Sunday, November 28, 2010

The 1000 Yard Dare

Dare you take on these femme fatales?  Others have tried and paid the price. 

A couple posts back the topic of conversation was the sassy variant of the Bolles girl. Here we see examples of the girl with the 1,000 yard stare or better, dare. Bolles did a number of these, mainly for Bedtime Stories. I'd long thought he'd left them blank faced as a time saving matter, particularly given that he was earning a lot less per cover compared  with Film Fun. The illustrator Hugh Ward complained he was only getting sixty bucks a cover, and this a couple years after Bolles had left the magazine, which leads me to believe the owners may have doled out a sawbuck or two more for Bolles.

However, after having pored though my files to pick out these examples, I've been forced to reconsider my initial hypothesis. First, it wouldn't have taken Bolles any longer to apply one of his patented blinding smiles than a blank slate. Second, these  particular girls were far less likely to be identified as a Bolles girl.  Why, you might ask, wouldn't any illustrator be proud to be identified as the creator of such beautiful creatures?  The most likely reason was the seamy reputation of pulps the likes of Bedtime Stories. Back in the 1930s Mayor Laguardia's Citizen's Committee on Civic Decency was burning with fervor to squash the so-called smoosh mags--nearly all of which Bolles worked for at one time or another--and among them Bedtime Stories ranked as perhaps the most notorious. The vice cops didn't hesitate to shutter newsstand vendors brazen enough to sell them or haul their publishers into court when they were lucky enough to find them.  The consequence was that for a long time nobody knew who did these covers, even such an authority as the late Francis "Smilby" Smith author of Stolen Sweets was stymied. Certainly Bolles didn't sign these or request credits in the magazine's mastheads, which were chock full of phony names and locations to mislead the authorities. 

So after thumbing through a virtual stack of covers I now think Bolles had more in mind that just shaving an hour or so off the time it took to complete a painting.  Take a look above at Mata Hari (sporting that spectacular tiara) and you'll see that she's got something serious on her mind. Bolles chose infamous historical or literary figures with reputations for sex, intrigue and sometimes, violence (both to other's and themselves). So in some cases there is a historical explanation for the severity of the girl's expression. Bolles also loaded these covers with cultural references, though you have to figure he knew most would be lost on the target audience. Yet, our resplendent Cleopatra--who's lately gotten a lot of press with a new biography--certainly has no need to explain her regal insouciance.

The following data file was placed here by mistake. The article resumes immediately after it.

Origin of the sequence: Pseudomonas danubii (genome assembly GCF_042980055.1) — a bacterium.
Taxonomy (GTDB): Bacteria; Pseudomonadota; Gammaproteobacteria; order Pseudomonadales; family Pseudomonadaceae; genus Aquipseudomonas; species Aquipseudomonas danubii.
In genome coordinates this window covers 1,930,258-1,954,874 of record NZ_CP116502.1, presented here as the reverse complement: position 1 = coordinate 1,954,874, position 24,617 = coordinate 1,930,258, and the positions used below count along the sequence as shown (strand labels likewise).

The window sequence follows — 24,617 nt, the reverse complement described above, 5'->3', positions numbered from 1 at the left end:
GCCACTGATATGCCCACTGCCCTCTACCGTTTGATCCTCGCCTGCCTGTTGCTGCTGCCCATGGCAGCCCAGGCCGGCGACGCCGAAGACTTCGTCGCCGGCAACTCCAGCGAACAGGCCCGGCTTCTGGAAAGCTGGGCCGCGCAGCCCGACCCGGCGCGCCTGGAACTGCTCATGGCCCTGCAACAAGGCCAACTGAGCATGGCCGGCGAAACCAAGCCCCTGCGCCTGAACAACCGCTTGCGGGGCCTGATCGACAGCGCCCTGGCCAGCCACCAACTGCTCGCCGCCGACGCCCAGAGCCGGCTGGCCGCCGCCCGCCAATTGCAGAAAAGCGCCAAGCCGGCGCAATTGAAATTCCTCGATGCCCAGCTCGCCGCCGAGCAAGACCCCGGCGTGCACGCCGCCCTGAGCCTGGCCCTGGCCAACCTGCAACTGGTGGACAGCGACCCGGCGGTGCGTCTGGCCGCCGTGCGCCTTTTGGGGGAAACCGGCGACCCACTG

Coming soon:  My choice for the masterpiece of all Bolles' magazine covers. 

Sunday, November 14, 2010

It's a Bolles World: Part II

It was a long meandering trek through the enormous Eldon mall in downtown Newcastle, England before I found a watch repair shop, inconspiciously tucked in a row of garish jewelry stores. While waiting for my watch battery to be replaced I happened to spy a rotating Zippo lighter display and before long the misnamed Varga Windy girl slowly wheeled around the bend.

As you very likely know, she was actually the creation of our man Enoch, and one of these days I'll get around to relating the story of her origin in its entirety. What surprised me though, was this 1960s variation that revealed itself a few seconds later. Zippo has produced at least a hundred varieties of the Windy girl but this was one I'd never seen before (and it was 'regionalized'; the sign changed to read Piccadilly Circus). Checking further I learned this Windy was one in a four decade set, all "updates" of the Bolles original. Sadly someone did a really lousy job drawing these and the addition of the cheapo clip art was certainly no triumph of design. Worst of all, the color scheme applied to the original version is a combination Bolles would never have allowed to see print. But Zippo has never treated Bolles very well. His name was intenionally misspelled in the original ad and he never again got any credit for the image. Adding insult to injury, Zippo identified Windy as a Varga girl in the 60th anniversary edition of the lighter produced in 1993. They subsequently got in some hot water for it and had to make good with the Vargas estate. You have to wonder if they ever even flirted with the idea of trying to reach Bolles' family.
Coming soon: scans of Bolles original paintings thought lost forever from a 1930 catalog , and a movie publicity book that includes reproductions of a billboard by Bolles!

Tuesday, November 2, 2010

Which way is she leaning?

Did you vote? Our Bolles girl is still pondering who to cast her ballot for. Let's hope she supports our party!

This is one of three issues of Breezy Stories from 1936 that the original painting is known to survive. Unfortunately my versions of both the magazine and painting leave something to be desired, and that's too bad because this cover has so much going for it. For unknowns reasons there are even more original Breezy Stories paintings from 1937 still around, and I'll get around to putting them all up on a post before long.

On the topic of original Bolles paintings, just this week I got my hands on a copy of an art catalog from 1936 which has photos of nearly 20 Bolles originals. Over half are paintings I figured didn't survive the trip to the publisher's trash bin, and it gives me hope that at least a few are still be around somewhere, waiting to be rediscovered (expect an entire post on the catalog images sometime soon). If I had a clue where I bet we could rally together a few volunteers for some door to door "canvasing".